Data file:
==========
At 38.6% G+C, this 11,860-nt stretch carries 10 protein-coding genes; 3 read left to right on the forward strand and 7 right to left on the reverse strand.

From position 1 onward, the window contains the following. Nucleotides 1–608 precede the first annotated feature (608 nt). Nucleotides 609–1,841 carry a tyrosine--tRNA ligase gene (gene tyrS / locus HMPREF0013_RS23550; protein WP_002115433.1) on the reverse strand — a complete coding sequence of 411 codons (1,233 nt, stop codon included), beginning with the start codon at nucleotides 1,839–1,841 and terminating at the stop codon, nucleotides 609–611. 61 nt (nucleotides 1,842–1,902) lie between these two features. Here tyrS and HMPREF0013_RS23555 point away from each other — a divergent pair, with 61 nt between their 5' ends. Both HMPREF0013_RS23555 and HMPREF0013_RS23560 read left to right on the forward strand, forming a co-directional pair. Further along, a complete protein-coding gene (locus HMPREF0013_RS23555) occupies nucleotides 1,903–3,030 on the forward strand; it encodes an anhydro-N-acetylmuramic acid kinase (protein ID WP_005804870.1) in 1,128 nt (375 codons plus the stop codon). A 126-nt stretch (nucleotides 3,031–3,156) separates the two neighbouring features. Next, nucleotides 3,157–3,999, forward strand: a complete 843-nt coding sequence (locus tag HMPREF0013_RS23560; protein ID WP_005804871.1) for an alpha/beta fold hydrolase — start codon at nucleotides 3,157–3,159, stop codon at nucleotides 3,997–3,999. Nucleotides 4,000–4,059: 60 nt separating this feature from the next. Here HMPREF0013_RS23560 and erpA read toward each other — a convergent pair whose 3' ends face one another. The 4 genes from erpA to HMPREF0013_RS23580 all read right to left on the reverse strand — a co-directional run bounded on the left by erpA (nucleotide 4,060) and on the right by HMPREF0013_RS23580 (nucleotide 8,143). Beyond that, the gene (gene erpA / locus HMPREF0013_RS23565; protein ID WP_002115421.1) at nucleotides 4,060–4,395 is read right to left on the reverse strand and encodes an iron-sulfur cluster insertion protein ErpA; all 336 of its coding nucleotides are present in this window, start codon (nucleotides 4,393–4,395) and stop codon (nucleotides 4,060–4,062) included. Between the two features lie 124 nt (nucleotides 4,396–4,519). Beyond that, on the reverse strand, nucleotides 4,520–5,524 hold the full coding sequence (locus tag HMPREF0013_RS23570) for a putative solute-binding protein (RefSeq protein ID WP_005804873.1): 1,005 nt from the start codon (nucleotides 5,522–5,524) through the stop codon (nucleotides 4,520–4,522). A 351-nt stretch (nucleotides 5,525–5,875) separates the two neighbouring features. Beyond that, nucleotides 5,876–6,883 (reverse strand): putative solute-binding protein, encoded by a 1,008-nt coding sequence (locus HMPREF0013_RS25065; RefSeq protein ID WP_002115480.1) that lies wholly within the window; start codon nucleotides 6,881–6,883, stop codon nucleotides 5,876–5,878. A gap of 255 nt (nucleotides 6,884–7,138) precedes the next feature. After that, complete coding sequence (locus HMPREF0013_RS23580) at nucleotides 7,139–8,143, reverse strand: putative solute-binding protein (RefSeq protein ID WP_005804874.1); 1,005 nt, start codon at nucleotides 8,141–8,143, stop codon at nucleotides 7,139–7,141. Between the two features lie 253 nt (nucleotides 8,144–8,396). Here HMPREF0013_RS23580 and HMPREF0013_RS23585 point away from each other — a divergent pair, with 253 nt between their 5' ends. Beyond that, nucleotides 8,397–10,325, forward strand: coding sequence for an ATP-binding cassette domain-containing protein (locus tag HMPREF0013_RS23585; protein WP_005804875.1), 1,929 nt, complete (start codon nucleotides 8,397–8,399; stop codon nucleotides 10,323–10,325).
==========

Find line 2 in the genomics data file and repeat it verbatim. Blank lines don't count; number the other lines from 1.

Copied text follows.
From position 1 onward, the window contains the following. Nucleotides 1–608 precede the first annotated feature (608 nt). Nucleotides 609–1,841 carry a tyrosine--tRNA ligase gene (gene tyrS / locus HMPREF0013_RS23550; protein WP_002115433.1) on the reverse strand — a complete coding sequence of 411 codons (1,233 nt, stop codon included), beginning with the start codon at nucleotides 1,839–1,841 and terminating at the stop codon, nucleotides 609–611. 61 nt (nucleotides 1,842–1,902) lie between these two features. Here tyrS and HMPREF0013_RS23555 point away from each other — a divergent pair, with 61 nt between their 5' ends. Both HMPREF0013_RS23555 and HMPREF0013_RS23560 read left to right on the forward strand, forming a co-directional pair. Further along, a complete protein-coding gene (locus HMPREF0013_RS23555) occupies nucleotides 1,903–3,030 on the forward strand; it encodes an anhydro-N-acetylmuramic acid kinase (protein ID WP_005804870.1) in 1,128 nt (375 codons plus the stop codon). A 126-nt stretch (nucleotides 3,031–3,156) separates the two neighbouring features. Next, nucleotides 3,157–3,999, forward strand: a complete 843-nt coding sequence (locus tag HMPREF0013_RS23560; protein ID WP_005804871.1) for an alpha/beta fold hydrolase — start codon at nucleotides 3,157–3,159, stop codon at nucleotides 3,997–3,999. Nucleotides 4,000–4,059: 60 nt separating this feature from the next. Here HMPREF0013_RS23560 and erpA read toward each other — a convergent pair whose 3' ends face one another. The 4 genes from erpA to HMPREF0013_RS23580 all read right to left on the reverse strand — a co-directional run bounded on the left by erpA (nucleotide 4,060) and on the right by HMPREF0013_RS23580 (nucleotide 8,143). Beyond that, the gene (gene erpA / locus HMPREF0013_RS23565; protein ID WP_002115421.1) at nucleotides 4,060–4,395 is read right to left on the reverse strand and encodes an iron-sulfur cluster insertion protein ErpA; all 336 of its coding nucleotides are present in this window, start codon (nucleotides 4,393–4,395) and stop codon (nucleotides 4,060–4,062) included. Between the two features lie 124 nt (nucleotides 4,396–4,519). Beyond that, on the reverse strand, nucleotides 4,520–5,524 hold the full coding sequence (locus tag HMPREF0013_RS23570) for a putative solute-binding protein (RefSeq protein ID WP_005804873.1): 1,005 nt from the start codon (nucleotides 5,522–5,524) through the stop codon (nucleotides 4,520–4,522). A 351-nt stretch (nucleotides 5,525–5,875) separates the two neighbouring features. Beyond that, nucleotides 5,876–6,883 (reverse strand): putative solute-binding protein, encoded by a 1,008-nt coding sequence (locus HMPREF0013_RS25065; RefSeq protein ID WP_002115480.1) that lies wholly within the window; start codon nucleotides 6,881–6,883, stop codon nucleotides 5,876–5,878. A gap of 255 nt (nucleotides 6,884–7,138) precedes the next feature. After that, complete coding sequence (locus HMPREF0013_RS23580) at nucleotides 7,139–8,143, reverse strand: putative solute-binding protein (RefSeq protein ID WP_005804874.1); 1,005 nt, start codon at nucleotides 8,141–8,143, stop codon at nucleotides 7,139–7,141. Between the two features lie 253 nt (nucleotides 8,144–8,396). Here HMPREF0013_RS23580 and HMPREF0013_RS23585 point away from each other — a divergent pair, with 253 nt between their 5' ends. Beyond that, nucleotides 8,397–10,325, forward strand: coding sequence for an ATP-binding cassette domain-containing protein (locus tag HMPREF0013_RS23585; protein WP_005804875.1), 1,929 nt, complete (start codon nucleotides 8,397–8,399; stop codon nucleotides 10,323–10,325).